DAVID GREENE, HOST:
Hurricane season begins this week, and if you live in one of the states affected by tropical weather, you're probably very familiar with this voice...
DR. RICK KNABB: What will the 2012 Atlantic hurricane season be like? A question I've heard a lot since the 2011 season ended.
GREENE: Dr. Rick Knabb is the Weather Channel's hurricane expert. Next week, he's becoming everybody's hurricane expert, when he takes over as director of the National Hurricane Center. We reached him at the Weather Channel's headquarters in Atlanta.
CONRAD ANKER: Dr. Knabb, congratulations on the new appointment and thanks for talking to us.
KNABB: Oh, thank you so much. It's a pleasure to talk with you today. And it's an interesting time for me and really focusing on getting people prepared for the hurricane.
GREENE: Well, interesting time for that reason, and also because I understand this is fulfilling a childhood dream, to become National Hurricane Center director. What was going on in your life when you were a kid and why was that such a goal?
KNABB: I moved down to southern Florida when I was three years old. And not too long after that, in 1979, I very vividly remember Hurricane David approaching the Fort Lauderdale, Miami area. I was scared. We were huddled in the interior room of our house. And I was watching the director of the Hurricane Center at the time briefing everyone, via local television.
We fortunately escaped damage from that hurricane. But I, for lack of a better word, caught the bug and wanted to know what makes hurricanes tick. And I never remember looking back.
GREENE: I'm going to ask you the Weather Channel geek question since I'm such a Weather Channel fan. I mean, as a scientist, as you're, you know, crunching the numbers and looking at hurricanes. Then you have, sort of, the entertainment value of television, the Jim Cantore of the Weather Channel out there, you know, is blowing in the wind and doing the reports. Did you sometimes, sort of, laugh at the entertainment side of things?
KNABB: Oh, sure. And sometimes that's the intended response because you have to get to know your audience. Because if I only show up on television a couple of days before a hurricane hits, then people wonder, well, who's this guy - do I trust him. But because you're on television everyday, or at least frequently, they get to know that you're real, you're human, you have a sense of humor, just like they do.
Then when a storm is on our doorstep, they're going to trust you. They know you. They're going to listen to you. So it's really all part of engaging the audience and interacting as humans, between one another, not just people giving information.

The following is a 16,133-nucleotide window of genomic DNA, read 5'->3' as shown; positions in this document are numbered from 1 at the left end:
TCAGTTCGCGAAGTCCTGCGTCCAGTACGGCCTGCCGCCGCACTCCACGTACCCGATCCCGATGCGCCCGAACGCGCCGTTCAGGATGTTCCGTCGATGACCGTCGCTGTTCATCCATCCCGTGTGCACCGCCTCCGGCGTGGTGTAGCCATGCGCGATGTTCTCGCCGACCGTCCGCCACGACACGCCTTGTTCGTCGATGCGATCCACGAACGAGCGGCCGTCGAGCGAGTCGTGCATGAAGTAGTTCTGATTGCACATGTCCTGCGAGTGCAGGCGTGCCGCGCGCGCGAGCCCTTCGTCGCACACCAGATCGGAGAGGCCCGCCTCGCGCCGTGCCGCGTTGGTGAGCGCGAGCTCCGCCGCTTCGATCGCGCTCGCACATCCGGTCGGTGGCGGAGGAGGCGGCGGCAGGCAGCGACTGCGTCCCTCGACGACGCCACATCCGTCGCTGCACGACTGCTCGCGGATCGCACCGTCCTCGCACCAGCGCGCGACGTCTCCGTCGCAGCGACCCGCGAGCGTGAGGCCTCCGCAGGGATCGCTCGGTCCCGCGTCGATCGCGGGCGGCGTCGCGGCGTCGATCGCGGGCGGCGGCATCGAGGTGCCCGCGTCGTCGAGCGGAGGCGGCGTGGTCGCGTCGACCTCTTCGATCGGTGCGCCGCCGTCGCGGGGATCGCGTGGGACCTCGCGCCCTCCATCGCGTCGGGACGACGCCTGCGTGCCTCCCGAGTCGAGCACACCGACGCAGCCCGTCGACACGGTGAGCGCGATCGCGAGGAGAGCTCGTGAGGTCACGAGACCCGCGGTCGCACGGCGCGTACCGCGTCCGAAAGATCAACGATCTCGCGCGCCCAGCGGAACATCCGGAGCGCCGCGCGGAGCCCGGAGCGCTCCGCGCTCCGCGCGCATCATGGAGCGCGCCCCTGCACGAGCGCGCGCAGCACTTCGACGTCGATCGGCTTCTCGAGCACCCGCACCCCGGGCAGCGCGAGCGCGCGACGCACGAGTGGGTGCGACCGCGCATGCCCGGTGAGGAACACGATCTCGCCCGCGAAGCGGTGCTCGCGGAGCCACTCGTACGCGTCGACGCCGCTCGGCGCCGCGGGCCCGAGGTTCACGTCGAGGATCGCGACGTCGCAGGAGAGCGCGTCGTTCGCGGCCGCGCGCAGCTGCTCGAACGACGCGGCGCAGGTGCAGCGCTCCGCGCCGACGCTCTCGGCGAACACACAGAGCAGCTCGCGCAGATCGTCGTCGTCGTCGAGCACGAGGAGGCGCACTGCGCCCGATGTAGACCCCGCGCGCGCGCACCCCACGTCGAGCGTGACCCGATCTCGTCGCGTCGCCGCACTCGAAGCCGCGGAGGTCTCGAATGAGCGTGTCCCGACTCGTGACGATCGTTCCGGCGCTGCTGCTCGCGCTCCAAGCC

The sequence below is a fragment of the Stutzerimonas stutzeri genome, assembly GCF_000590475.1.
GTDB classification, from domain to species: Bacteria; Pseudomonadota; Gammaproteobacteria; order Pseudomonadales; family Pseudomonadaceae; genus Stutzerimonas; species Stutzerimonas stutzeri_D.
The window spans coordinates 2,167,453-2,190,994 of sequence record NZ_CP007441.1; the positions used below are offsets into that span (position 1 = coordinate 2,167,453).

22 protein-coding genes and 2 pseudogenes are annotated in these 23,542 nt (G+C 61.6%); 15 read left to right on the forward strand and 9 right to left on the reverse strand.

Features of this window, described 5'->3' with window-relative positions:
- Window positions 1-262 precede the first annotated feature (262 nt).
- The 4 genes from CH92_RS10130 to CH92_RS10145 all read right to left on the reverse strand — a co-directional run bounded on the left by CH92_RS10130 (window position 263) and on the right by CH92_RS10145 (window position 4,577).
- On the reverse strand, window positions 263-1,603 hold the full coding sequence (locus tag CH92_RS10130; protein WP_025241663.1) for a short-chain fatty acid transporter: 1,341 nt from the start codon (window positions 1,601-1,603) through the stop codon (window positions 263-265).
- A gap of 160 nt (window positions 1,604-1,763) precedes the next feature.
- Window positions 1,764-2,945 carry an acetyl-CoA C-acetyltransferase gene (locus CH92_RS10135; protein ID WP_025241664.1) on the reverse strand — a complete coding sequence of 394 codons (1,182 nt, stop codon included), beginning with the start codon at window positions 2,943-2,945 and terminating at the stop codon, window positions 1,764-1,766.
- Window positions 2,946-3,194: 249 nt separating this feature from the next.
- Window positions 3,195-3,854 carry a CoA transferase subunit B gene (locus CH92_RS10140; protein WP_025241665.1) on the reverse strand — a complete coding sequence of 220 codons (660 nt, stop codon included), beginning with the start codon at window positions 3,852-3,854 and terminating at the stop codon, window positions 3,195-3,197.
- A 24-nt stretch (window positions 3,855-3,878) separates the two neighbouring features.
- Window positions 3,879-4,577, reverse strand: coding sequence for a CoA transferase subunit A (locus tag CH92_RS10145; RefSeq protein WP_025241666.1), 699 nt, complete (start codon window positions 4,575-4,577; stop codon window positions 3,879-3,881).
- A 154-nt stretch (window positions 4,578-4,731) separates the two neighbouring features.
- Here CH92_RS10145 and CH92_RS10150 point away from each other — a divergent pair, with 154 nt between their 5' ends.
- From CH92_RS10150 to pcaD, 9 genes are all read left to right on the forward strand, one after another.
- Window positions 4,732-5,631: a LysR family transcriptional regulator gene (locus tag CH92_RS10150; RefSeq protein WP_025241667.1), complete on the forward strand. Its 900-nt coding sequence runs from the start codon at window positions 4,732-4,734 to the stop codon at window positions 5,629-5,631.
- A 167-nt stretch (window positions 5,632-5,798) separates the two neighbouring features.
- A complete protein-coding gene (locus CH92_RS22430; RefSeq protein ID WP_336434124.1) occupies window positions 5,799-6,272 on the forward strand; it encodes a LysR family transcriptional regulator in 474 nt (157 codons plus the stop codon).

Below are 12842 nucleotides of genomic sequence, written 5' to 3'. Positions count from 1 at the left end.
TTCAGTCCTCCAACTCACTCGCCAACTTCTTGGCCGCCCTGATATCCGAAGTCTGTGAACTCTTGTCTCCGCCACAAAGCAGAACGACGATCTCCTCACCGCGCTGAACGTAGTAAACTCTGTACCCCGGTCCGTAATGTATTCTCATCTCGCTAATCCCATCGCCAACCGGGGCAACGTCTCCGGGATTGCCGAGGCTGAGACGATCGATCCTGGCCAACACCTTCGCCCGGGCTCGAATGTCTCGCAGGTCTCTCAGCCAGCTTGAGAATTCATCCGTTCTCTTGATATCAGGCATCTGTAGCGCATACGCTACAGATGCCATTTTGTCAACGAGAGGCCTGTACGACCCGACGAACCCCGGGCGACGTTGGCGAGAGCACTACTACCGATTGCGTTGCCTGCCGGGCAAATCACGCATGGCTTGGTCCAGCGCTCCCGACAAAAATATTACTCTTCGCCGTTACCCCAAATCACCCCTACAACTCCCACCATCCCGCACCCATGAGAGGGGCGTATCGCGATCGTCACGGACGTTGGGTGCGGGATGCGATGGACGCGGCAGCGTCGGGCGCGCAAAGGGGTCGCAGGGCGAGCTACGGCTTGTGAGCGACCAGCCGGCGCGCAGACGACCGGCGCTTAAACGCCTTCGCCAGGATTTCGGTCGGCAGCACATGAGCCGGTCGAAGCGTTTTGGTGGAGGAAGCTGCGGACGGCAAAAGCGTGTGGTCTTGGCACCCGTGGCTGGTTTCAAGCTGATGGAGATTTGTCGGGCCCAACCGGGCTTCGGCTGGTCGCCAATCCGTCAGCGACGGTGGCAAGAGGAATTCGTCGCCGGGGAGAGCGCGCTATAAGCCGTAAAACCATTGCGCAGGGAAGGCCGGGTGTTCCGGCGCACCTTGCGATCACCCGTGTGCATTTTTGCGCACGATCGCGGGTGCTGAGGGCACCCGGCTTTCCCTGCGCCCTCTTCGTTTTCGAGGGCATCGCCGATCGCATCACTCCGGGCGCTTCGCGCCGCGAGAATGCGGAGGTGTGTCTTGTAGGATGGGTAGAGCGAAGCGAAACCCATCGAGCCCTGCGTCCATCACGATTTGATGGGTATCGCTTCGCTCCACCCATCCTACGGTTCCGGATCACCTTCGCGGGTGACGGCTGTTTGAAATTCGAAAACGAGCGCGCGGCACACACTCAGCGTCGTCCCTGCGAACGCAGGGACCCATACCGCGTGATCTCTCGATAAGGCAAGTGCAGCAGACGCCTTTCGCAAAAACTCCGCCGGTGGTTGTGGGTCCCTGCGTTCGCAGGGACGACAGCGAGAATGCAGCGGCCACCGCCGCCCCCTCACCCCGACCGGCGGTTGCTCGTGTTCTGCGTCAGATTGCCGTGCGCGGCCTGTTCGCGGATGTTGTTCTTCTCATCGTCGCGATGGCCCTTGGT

GREENE: Speaking of a storm on our doorstep, an incredibly serious storm, Hurricane Katrina, you were at the hurricane center at that point. In fact, as I understand it, you were the hurricane specialist who forecast that Katrina was going to become a major hurricane. And I guess I'm wondering if the moment still stays with you, if you remember looking at the data and realizing what a monster Katrina was about to become?
KNABB: Well, in terms of the forecast, before Katrina became a major hurricane there were several of us who were concerned that that was going to be the case, and explicitly forecast that to happen. What happened to me was that it went to Category 5 while I was on the overnight shift and we knew that something bad was going to happen.
But we, you know, we kept focused on giving as much information, in a timely fashion, as accurately as possible - for the benefit of people to get out of harm's way as much as could be done. And we lost a lot of people in Katrina and that still haunts me. It's frustrating, as a forecaster, to know that no matter how good your forecast information is that damage is still going to happen.
Obviously we lost way too many people in Katrina. Hopefully it never happens like that, on that scale, again.
GREENE: Dr. Knabb, you're becoming director of the National Hurricane Center, Max Mayfield was the director when you were at the center, previously. And he said many times that his nightmare scenario was a big hurricane in the Gulf that would flood New Orleans. I mean, you know, exactly what Katrina ended up doing. Do you have your own hurricane nightmare?
KNABB: Well, first, yes. We, for many years, were saying that New Orleans was extremely vulnerable and so we were not shocked that a Category 3, the size of Katrina, could do what it did to New Orleans. There are many other places that have not been hit by a hurricane in a long time that I worry about. I mean, everybody from Brownsville to Maine, and all the Caribbean Islands, are vulnerable.
But I worry about places like Tampa Bay, Florida, the Florida Keys, Savannah, Georgia, the New Jersey coastline - places that haven't been hit by a devastating hurricane in a long time. All these places are incredibly vulnerable and would be a really, really bad situation if a major hurricane hit. And it's really a matter of when, not if.
GREENE: Dr. Knabb, thanks so much for talking to us.
KNABB: You're welcome, thank you.
GREENE: For another week, Dr. Rick Knabb is the hurricane specialist at the Weather Channel. Next Monday, he starts his new job at the National Hurricane Center.
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